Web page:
December 22, 2017 / 12:10 PM / in 6 months

Movie Review: Tiger Zinda Hai

Five years after we first saw him on screen as the all-conquering Indian spy Tiger, Salman Khan reprises the role in Ali Abbas Zafar’s “Tiger Zinda Hai” (The Tiger is Alive).

Handout photo

The years haven’t been kind to him – he lumbers through snow, fights CGI-enhanced wolves in a remote Austrian forest with his son, who is oddly called “Junior”, and squabbles with his Pakistani wife Zoya (Katrina Kaif).

Meanwhile, in Iraq, a militant organisation takes over a city and holds Indian and Pakistani nurses hostage in a hospital. That’s when the head of India’s external intelligence agency, RAW, calls up Tiger and sends him on a rescue mission. Our hero, we are told, already has a foolproof plan. But as the film progresses, you realise that both his plan and the film are all over the place. It might be too much to expect Bollywood to keep geopolitical realities and international relations in mind while making a film, but Zafar’s script and direction can barely keep pace with the basics of filmmaking.

He would have us believe that the RAW chief can tell the Americans to wait for seven days before they bomb a city where the world’s most wanted man is holed up, because that’s how much time our hero needs to rescue the nurses.

Handout photo

Tiger and his team are supposed to enter Iraq discreetly, pretend to be oil rig workers and sneak into the hospital unnoticed. Instead, by the time they reach the location, they’ve had gunbattles with militants, killed one of their top leaders, and blown up half the buildings in the city. And after all that, Tiger’s grand plan is to subdue the militants by subjecting them to food poisoning.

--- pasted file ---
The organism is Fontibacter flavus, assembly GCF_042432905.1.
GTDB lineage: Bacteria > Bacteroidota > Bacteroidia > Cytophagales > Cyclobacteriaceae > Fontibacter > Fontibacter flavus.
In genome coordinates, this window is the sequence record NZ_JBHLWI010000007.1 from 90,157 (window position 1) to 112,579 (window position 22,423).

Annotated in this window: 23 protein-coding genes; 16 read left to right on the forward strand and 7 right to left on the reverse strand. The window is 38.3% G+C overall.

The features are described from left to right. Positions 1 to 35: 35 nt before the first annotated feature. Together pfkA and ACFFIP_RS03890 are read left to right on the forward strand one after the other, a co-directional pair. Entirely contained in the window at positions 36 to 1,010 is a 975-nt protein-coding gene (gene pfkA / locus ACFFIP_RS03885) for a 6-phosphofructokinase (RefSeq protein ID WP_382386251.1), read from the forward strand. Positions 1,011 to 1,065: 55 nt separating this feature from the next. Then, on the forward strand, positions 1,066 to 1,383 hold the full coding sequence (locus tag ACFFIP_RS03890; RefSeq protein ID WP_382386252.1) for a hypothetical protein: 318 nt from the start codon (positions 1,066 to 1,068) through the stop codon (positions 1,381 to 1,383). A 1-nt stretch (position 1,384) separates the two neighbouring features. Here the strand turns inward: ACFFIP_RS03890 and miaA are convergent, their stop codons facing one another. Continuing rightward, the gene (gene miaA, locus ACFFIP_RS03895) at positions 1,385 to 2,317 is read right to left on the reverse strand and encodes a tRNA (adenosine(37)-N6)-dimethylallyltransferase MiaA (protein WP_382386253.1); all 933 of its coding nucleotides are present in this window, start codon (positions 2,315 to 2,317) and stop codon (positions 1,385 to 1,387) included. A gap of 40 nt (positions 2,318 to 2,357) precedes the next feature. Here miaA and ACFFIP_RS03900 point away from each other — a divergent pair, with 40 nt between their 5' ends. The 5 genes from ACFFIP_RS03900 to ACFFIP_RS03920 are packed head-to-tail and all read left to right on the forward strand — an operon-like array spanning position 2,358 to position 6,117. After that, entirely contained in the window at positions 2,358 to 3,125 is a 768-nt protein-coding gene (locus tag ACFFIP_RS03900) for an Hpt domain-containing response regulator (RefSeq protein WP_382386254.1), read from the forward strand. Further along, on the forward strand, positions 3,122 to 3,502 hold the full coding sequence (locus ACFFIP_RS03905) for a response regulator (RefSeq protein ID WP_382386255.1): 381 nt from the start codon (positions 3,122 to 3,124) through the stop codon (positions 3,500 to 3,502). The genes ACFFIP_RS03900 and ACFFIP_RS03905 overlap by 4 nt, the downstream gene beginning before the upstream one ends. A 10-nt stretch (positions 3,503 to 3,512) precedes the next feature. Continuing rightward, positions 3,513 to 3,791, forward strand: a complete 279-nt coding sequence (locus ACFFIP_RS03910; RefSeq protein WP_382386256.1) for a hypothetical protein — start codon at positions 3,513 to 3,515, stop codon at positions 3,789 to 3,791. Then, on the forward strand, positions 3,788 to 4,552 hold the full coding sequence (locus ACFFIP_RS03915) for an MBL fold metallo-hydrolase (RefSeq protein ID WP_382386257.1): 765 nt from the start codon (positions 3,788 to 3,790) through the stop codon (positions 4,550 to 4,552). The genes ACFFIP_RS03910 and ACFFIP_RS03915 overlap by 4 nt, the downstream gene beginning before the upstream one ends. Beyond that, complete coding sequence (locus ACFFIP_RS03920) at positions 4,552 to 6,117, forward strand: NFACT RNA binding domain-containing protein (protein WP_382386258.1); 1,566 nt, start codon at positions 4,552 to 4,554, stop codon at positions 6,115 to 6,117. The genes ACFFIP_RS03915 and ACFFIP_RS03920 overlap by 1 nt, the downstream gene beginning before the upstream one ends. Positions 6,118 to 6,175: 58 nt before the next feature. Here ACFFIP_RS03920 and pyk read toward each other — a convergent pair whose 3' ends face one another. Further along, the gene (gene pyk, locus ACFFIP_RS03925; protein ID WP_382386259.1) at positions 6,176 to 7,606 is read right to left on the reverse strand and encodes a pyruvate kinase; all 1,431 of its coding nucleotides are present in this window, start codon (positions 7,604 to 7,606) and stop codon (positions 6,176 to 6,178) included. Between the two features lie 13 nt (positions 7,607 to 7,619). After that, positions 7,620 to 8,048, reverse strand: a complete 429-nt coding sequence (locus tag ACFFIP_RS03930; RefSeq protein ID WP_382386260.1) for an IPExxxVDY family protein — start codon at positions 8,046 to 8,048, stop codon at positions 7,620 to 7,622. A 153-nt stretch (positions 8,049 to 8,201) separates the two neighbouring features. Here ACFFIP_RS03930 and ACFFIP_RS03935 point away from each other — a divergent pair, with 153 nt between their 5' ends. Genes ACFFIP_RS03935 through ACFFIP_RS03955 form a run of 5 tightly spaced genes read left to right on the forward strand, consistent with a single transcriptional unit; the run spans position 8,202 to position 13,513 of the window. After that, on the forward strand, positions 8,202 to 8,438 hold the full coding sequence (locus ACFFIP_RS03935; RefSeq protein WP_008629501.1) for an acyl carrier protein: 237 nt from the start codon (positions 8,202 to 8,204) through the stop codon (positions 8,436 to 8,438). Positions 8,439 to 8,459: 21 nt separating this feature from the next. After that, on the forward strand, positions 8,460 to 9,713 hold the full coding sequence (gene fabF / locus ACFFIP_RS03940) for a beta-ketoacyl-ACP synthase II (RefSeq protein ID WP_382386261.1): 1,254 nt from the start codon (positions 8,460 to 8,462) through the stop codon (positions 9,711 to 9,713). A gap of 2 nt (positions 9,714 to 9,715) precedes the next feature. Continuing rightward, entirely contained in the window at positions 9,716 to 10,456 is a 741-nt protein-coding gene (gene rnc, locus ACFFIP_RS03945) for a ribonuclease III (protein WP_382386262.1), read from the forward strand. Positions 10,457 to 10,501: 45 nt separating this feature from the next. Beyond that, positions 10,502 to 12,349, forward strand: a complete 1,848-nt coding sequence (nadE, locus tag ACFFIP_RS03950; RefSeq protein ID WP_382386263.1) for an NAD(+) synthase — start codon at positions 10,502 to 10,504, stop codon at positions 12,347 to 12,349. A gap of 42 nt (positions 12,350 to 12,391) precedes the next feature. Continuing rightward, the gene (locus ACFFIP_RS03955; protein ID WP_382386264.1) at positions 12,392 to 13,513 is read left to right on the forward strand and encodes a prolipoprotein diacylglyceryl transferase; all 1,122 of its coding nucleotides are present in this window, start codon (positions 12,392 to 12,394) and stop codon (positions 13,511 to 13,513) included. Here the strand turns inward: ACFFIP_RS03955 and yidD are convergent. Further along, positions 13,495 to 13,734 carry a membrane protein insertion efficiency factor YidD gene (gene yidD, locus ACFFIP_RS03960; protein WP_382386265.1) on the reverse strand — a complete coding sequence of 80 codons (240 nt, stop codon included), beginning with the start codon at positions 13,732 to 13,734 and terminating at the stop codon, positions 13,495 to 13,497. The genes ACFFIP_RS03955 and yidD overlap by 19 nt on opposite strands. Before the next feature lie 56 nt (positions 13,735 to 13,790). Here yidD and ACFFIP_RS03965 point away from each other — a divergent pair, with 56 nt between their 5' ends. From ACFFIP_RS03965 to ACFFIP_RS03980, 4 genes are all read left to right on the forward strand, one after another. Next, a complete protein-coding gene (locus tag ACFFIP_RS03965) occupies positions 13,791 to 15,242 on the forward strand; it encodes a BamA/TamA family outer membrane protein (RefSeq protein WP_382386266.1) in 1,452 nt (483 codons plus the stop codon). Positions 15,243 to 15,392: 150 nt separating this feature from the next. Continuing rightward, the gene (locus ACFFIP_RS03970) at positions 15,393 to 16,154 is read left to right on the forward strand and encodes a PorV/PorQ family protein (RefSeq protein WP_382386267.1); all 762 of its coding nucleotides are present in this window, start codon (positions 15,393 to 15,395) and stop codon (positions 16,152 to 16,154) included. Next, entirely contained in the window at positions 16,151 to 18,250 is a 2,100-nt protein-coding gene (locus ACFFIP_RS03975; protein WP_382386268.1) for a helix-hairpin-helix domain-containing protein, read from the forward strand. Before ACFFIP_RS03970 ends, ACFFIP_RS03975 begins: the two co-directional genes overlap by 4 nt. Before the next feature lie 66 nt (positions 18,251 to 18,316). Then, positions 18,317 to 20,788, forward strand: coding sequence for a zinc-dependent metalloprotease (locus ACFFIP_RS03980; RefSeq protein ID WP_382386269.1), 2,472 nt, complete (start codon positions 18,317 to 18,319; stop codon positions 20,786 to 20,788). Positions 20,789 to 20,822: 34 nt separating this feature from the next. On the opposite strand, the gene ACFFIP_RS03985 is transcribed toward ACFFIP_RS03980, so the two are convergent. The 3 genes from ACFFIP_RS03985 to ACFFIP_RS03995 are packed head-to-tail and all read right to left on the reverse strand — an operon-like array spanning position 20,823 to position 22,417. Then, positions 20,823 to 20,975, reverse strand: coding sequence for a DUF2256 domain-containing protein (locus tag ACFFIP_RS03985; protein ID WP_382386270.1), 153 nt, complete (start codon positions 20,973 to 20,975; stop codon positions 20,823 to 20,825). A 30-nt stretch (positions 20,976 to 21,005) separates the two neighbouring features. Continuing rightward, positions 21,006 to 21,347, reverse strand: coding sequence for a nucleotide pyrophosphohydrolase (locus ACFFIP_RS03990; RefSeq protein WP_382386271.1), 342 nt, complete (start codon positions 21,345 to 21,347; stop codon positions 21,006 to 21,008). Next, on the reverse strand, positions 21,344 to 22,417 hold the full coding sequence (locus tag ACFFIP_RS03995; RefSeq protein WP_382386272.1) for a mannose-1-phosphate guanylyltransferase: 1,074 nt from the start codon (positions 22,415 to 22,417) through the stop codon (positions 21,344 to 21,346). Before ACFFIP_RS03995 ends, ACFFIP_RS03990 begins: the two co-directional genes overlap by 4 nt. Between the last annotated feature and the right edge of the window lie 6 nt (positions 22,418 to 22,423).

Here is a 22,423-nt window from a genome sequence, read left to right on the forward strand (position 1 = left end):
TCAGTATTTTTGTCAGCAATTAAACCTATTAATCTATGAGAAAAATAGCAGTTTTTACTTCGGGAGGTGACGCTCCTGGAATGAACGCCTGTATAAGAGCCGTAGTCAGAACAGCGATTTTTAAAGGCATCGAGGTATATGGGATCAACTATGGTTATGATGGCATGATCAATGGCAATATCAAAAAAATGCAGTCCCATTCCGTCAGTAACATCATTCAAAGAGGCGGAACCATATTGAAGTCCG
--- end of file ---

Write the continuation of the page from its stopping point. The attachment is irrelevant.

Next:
Midway through the crisis, Zoya also lands up in the city, having been recruited by Pakistan’s spy agency to rescue Pakistani nurses. From here on, the film turns into another tired advertisement for unity.

“Tiger Zinda Hai” is written for Salman Khan and everything else is peripheral and doesn’t matter – at least from the filmmaker’s perspective. But it is Kaif who comes out shining. She puts her mostly frozen expressions to perfect use during the action sequences, kicking and chopping with abandon. She is certainly more agile, more alive and seems to be having more fun than Khan.

If there is ever a third film in the works in this action franchise, then the filmmakers would do well to put Kaif in the spotlight and give Tiger some down time.

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